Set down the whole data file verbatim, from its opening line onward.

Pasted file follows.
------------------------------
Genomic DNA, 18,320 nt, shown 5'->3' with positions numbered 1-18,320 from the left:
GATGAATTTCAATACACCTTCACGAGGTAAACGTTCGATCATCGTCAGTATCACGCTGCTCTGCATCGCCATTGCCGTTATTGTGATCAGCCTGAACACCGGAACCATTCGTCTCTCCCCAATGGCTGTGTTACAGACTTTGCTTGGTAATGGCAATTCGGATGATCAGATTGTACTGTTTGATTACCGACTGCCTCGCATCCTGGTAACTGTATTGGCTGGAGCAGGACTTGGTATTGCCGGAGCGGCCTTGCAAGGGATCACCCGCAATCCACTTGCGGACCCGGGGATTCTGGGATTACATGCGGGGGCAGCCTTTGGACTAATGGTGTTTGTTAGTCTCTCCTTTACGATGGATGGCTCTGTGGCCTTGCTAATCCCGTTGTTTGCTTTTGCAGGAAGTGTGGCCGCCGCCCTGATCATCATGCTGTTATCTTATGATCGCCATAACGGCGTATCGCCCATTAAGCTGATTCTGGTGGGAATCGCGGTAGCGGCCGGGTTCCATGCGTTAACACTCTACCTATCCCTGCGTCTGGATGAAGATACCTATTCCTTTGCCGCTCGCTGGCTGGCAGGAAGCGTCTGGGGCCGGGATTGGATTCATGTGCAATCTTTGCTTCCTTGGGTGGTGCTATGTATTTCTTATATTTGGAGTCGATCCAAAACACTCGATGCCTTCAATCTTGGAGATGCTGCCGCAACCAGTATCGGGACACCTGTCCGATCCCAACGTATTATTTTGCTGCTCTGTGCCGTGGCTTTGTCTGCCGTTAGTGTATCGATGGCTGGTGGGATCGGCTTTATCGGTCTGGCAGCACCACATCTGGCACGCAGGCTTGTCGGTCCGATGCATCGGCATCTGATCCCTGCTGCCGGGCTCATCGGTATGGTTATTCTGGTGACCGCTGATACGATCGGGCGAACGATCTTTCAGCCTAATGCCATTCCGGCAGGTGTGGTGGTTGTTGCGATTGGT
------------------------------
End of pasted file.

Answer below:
Genomic DNA, 18,320 nt, shown 5'->3' with positions numbered 1-18,320 from the left:
GATGAATTTCAATACACCTTCACGAGGTAAACGTTCGATCATCGTCAGTATCACGCTGCTCTGCATCGCCATTGCCGTTATTGTGATCAGCCTGAACACCGGAACCATTCGTCTCTCCCCAATGGCTGTGTTACAGACTTTGCTTGGTAATGGCAATTCGGATGATCAGATTGTACTGTTTGATTACCGACTGCCTCGCATCCTGGTAACTGTATTGGCTGGAGCAGGACTTGGTATTGCCGGAGCGGCCTTGCAAGGGATCACCCGCAATCCACTTGCGGACCCGGGGATTCTGGGATTACATGCGGGGGCAGCCTTTGGACTAATGGTGTTTGTTAGTCTCTCCTTTACGATGGATGGCTCTGTGGCCTTGCTAATCCCGTTGTTTGCTTTTGCAGGAAGTGTGGCCGCCGCCCTGATCATCATGCTGTTATCTTATGATCGCCATAACGGCGTATCGCCCATTAAGCTGATTCTGGTGGGAATCGCGGTAGCGGCCGGGTTCCATGCGTTAACACTCTACCTATCCCTGCGTCTGGATGAAGATACCTATTCCTTTGCCGCTCGCTGGCTGGCAGGAAGCGTCTGGGGCCGGGATTGGATTCATGTGCAATCTTTGCTTCCTTGGGTGGTGCTATGTATTTCTTATATTTGGAGTCGATCCAAAACACTCGATGCCTTCAATCTTGGAGATGCTGCCGCAACCAGTATCGGGACACCTGTCCGATCCCAACGTATTATTTTGCTGCTCTGTGCCGTGGCTTTGTCTGCCGTTAGTGTATCGATGGCTGGTGGGATCGGCTTTATCGGTCTGGCAGCACCACATCTGGCACGCAGGCTTGTCGGTCCGATGCATCGGCATCTGATCCCTGCTGCCGGGCTCATCGGTATGGTTATTCTGGTGACCGCTGATACGATCGGGCGAACGATCTTTCAGCCTAATGCCATTCCGGCAGGTGTGGTGGTTGTTGCGATTGGT